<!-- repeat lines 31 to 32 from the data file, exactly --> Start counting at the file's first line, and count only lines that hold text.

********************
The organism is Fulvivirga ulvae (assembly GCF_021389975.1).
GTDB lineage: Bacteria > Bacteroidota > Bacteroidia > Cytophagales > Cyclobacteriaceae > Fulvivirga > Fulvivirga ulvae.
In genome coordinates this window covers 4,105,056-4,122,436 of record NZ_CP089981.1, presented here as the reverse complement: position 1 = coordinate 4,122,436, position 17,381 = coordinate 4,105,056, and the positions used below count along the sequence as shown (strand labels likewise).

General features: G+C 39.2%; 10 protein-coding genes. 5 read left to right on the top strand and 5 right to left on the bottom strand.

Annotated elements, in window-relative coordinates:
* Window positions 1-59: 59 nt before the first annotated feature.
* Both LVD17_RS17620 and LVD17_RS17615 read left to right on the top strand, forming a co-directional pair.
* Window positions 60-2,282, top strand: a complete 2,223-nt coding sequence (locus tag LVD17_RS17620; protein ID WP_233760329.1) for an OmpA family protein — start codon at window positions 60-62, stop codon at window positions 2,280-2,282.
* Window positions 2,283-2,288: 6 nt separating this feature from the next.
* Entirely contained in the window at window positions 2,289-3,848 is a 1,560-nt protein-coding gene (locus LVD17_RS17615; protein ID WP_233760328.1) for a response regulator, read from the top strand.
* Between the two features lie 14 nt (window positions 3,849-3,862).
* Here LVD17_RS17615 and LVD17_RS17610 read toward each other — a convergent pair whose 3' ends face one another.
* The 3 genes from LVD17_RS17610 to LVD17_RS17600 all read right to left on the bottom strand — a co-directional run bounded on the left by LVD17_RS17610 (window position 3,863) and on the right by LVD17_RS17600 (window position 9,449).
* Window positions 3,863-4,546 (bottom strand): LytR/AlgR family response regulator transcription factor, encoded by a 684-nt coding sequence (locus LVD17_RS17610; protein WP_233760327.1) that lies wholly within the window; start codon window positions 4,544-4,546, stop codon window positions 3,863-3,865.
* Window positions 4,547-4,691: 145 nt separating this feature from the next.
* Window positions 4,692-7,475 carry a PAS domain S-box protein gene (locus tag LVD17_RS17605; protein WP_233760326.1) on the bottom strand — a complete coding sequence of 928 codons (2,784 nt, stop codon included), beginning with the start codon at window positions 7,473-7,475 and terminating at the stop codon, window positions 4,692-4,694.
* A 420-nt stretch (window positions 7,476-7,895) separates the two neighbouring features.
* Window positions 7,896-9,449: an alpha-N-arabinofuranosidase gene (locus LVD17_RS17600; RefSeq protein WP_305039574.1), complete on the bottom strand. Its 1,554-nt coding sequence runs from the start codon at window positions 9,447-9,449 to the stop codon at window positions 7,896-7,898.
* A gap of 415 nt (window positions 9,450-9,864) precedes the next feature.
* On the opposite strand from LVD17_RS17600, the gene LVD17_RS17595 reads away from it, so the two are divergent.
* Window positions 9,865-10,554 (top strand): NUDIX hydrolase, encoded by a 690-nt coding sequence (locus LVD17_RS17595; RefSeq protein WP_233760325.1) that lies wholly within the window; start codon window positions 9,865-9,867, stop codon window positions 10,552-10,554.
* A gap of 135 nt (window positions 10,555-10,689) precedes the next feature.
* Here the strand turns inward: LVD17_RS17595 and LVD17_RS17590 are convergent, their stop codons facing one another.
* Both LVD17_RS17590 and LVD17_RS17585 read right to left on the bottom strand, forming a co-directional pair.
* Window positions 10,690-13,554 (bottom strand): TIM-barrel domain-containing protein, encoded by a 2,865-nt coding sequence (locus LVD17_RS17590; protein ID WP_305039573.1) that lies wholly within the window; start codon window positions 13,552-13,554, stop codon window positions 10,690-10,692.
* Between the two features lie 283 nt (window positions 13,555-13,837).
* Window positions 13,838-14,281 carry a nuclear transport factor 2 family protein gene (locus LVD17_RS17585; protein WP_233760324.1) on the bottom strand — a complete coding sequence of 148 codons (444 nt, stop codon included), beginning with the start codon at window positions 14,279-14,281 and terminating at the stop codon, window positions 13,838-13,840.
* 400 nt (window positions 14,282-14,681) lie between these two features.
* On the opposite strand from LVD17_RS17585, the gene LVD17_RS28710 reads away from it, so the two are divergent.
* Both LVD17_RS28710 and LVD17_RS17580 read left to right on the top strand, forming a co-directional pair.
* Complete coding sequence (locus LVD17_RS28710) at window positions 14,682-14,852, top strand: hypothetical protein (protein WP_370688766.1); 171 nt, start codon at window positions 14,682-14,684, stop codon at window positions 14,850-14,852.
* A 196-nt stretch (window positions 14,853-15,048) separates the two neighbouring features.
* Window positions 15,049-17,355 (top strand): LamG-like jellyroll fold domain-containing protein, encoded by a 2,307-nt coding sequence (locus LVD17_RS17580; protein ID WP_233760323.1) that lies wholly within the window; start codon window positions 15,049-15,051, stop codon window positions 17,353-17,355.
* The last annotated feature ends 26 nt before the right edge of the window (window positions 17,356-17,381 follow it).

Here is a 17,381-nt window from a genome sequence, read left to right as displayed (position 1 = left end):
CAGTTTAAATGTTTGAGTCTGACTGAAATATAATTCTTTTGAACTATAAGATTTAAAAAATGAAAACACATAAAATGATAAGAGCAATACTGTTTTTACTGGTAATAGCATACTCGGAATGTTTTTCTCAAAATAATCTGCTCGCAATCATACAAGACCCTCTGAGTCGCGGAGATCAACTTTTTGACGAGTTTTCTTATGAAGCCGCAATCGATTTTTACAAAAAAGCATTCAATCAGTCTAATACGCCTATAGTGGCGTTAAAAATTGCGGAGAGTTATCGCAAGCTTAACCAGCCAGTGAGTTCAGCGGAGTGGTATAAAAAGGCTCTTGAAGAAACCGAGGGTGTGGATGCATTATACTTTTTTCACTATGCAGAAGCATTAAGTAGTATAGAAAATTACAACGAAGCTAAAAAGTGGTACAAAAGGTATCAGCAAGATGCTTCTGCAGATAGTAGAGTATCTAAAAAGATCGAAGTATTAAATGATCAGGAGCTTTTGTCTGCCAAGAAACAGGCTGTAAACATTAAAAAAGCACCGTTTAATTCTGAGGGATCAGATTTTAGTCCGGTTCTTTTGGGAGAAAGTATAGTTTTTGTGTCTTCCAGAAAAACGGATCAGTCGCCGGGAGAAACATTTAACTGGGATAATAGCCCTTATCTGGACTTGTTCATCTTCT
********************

* Complete coding sequence (locus LVD17_RS28710) at window positions 14,682-14,852, top strand: hypothetical protein (protein WP_370688766.1); 171 nt, start codon at window positions 14,682-14,684, stop codon at window positions 14,850-14,852.
* A 196-nt stretch (window positions 14,853-15,048) separates the two neighbouring features.